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Alumni Newsletter - Jan/Feb/March 2006
Welcome new staff members!
Please welcome the following staff members to the Department of Chemistry: Leon Barrick, personnel technician, started on January 23 and Jean Barnette, personnel office manager, started on February 1. Also welcome Sonya Vanarsdale to the full-time staff in chemistry. She had been with the department as receptionist and office associate for several months, working through a temporary agency.
Battelle makes $1 million gift to Department of Chemistry
The late Bert Thomas was the only person to serve as president of Battelle and on the Board of Trustees of The Ohio State University. Now that connection is going to benefit aspiring young scientists at Ohio State, thanks to a $1 million gift from Battelle to establish the Battelle/Bertram D. Thomas Scholarship Fund. The new fund will support five scholarships each year, and is aimed at outstanding junior or senior undergraduate chemistry majors, with particular attention to, but not limited to, minority students. The complete Ohio State news story. This story was also featured by Business First.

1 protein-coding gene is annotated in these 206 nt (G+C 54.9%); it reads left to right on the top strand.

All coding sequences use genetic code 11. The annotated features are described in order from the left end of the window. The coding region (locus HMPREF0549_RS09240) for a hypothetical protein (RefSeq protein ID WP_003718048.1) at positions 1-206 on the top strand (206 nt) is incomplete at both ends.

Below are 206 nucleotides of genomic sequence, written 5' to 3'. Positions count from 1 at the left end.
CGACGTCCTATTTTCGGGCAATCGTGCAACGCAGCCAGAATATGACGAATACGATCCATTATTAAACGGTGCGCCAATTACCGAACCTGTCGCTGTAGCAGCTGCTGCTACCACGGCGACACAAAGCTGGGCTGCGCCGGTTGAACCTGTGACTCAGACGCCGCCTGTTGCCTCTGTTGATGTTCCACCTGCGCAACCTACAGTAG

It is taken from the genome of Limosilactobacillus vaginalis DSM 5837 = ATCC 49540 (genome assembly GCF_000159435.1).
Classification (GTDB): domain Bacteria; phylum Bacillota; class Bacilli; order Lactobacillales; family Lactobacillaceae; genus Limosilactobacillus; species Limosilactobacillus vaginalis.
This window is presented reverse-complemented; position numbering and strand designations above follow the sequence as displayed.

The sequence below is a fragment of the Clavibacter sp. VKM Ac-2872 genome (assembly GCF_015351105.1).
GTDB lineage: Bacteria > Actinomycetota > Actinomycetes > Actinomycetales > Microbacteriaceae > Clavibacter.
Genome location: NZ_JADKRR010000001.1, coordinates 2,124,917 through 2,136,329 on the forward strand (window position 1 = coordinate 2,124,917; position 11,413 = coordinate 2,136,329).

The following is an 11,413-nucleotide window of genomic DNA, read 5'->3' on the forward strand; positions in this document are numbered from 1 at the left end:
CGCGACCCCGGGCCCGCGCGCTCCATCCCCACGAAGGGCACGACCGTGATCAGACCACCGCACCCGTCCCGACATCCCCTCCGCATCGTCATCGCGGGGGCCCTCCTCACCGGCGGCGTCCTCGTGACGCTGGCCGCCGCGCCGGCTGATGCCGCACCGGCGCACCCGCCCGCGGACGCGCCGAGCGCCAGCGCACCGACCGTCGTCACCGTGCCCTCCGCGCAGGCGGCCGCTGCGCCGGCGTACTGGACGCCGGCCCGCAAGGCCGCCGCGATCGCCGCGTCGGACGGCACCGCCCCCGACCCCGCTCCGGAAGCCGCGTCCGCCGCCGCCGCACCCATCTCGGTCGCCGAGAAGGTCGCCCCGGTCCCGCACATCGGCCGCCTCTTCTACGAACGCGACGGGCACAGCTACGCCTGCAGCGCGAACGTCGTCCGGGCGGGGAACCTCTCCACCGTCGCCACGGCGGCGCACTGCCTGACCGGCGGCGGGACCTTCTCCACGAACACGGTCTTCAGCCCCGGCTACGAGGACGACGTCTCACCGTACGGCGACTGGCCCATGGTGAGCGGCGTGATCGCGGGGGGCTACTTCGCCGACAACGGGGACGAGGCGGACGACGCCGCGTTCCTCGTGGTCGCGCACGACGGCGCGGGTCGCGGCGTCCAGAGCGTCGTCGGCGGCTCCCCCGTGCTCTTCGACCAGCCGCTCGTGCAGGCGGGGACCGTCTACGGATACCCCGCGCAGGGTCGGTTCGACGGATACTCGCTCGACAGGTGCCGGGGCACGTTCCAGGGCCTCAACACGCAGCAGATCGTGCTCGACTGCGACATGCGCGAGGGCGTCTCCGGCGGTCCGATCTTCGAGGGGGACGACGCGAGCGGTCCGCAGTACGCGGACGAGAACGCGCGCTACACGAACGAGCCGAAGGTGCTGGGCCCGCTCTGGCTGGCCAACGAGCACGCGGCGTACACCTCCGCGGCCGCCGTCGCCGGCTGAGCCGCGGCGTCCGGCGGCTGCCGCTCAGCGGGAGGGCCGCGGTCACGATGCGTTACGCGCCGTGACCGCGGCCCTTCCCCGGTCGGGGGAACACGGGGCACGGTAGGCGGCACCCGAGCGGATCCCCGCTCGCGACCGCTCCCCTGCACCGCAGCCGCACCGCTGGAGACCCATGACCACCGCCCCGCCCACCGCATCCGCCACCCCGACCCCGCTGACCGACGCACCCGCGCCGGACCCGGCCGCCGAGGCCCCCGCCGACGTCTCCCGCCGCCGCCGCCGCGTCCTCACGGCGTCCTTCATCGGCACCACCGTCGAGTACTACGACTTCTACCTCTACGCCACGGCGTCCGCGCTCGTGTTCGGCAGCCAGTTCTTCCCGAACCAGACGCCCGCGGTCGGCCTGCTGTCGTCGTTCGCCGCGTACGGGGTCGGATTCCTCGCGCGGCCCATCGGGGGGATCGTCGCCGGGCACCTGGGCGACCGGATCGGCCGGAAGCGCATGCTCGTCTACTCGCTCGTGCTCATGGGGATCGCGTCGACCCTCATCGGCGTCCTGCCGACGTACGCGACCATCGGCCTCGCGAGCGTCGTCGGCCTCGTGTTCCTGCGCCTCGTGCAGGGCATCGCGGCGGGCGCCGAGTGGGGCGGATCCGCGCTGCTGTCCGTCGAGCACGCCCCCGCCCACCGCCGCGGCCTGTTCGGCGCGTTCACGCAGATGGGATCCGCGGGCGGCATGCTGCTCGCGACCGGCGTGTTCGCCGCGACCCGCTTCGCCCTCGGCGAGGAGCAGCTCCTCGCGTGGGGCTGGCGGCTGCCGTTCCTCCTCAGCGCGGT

Wonders of Our World featured by Dispatch
For an hour last week, a class of elementary students in the Hilltop area was getting excited about something some American kids don’t seem to care about — science. It was all thanks to an idea that struck Ohio State University chemistry professor Susan Olesik in 1999: Take real scientists with real experiments into elementary classrooms. That idea has grown into a program that serves about 3,000 students a year in 10 Columbus-area elementary schools. Some 300 volunteers — including undergraduate students from Ohio State, as well as scientists from Battelle, Chemical Abstracts, Ashland Chemical, American Electric Power and other area businesses — help with Wonders of Our World. The complete story (login required).
Modern Marvels on campus to interview Epstein
Arthur Epstein, Distinguished University Professor in the Departments of Physics and Chemistry, is known for his work with polymers – especially those with unusual properties, such as magnetism. Last week, representatives from Modern Marvels, which airs on the History Channel, were here to interview Epstein in his lab for a program about cutting edge technology in the world of magnets. “They were here for nearly five hours and were very professional about it,” he said. “My understanding is that the half hour episodes will likely have five segments portraying the world of modern magnets (including takes at three companies in Ohio). Our work will be in the last segment and have the perspective of "the future of magnetism." How much of Ohio State will be featured is up to the series editor, so the final version won’t be known until closer to the air date, probably later in the spring.